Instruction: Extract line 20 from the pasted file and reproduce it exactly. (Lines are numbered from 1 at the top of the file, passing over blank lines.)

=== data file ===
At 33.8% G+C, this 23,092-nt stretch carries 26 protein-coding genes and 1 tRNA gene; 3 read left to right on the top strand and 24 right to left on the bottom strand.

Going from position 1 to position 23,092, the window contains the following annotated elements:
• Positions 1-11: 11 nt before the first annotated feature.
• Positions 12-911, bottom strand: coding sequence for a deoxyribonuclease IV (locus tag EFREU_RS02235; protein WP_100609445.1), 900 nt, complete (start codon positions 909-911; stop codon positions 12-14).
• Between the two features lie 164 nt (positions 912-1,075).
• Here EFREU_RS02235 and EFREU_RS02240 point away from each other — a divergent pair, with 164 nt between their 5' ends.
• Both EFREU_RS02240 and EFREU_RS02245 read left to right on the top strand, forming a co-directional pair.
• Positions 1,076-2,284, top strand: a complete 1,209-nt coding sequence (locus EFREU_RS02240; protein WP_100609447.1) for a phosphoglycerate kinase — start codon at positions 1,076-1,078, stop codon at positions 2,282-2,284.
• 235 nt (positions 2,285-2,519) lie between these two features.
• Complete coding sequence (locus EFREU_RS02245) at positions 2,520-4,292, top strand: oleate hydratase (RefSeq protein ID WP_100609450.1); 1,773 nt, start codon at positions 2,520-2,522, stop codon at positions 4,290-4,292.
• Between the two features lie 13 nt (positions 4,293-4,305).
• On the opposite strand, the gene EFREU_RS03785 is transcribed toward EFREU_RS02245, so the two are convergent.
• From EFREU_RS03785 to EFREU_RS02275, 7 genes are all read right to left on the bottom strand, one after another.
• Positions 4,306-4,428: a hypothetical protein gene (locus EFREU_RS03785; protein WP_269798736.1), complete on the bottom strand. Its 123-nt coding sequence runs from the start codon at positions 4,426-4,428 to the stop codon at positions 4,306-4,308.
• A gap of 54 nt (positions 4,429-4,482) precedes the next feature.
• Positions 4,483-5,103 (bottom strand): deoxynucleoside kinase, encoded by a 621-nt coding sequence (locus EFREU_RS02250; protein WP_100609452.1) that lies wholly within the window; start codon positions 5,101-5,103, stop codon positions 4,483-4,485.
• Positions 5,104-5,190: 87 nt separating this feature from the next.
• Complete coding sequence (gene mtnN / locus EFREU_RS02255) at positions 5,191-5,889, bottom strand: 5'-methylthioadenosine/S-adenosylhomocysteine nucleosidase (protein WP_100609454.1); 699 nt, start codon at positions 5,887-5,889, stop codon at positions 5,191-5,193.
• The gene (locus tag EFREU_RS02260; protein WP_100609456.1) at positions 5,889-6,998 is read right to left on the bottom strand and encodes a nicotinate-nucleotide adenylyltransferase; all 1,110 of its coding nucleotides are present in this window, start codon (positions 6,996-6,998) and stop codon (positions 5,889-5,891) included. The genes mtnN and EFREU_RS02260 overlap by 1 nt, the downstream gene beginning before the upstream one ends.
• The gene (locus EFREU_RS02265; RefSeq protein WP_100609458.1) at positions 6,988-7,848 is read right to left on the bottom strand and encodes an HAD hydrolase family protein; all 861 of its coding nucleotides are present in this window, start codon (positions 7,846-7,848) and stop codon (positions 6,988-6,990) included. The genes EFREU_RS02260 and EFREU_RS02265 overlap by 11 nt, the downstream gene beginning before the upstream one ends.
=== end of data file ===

• The gene (locus EFREU_RS02265; RefSeq protein WP_100609458.1) at positions 6,988-7,848 is read right to left on the bottom strand and encodes an HAD hydrolase family protein; all 861 of its coding nucleotides are present in this window, start codon (positions 7,846-7,848) and stop codon (positions 6,988-6,990) included. The genes EFREU_RS02260 and EFREU_RS02265 overlap by 11 nt, the downstream gene beginning before the upstream one ends.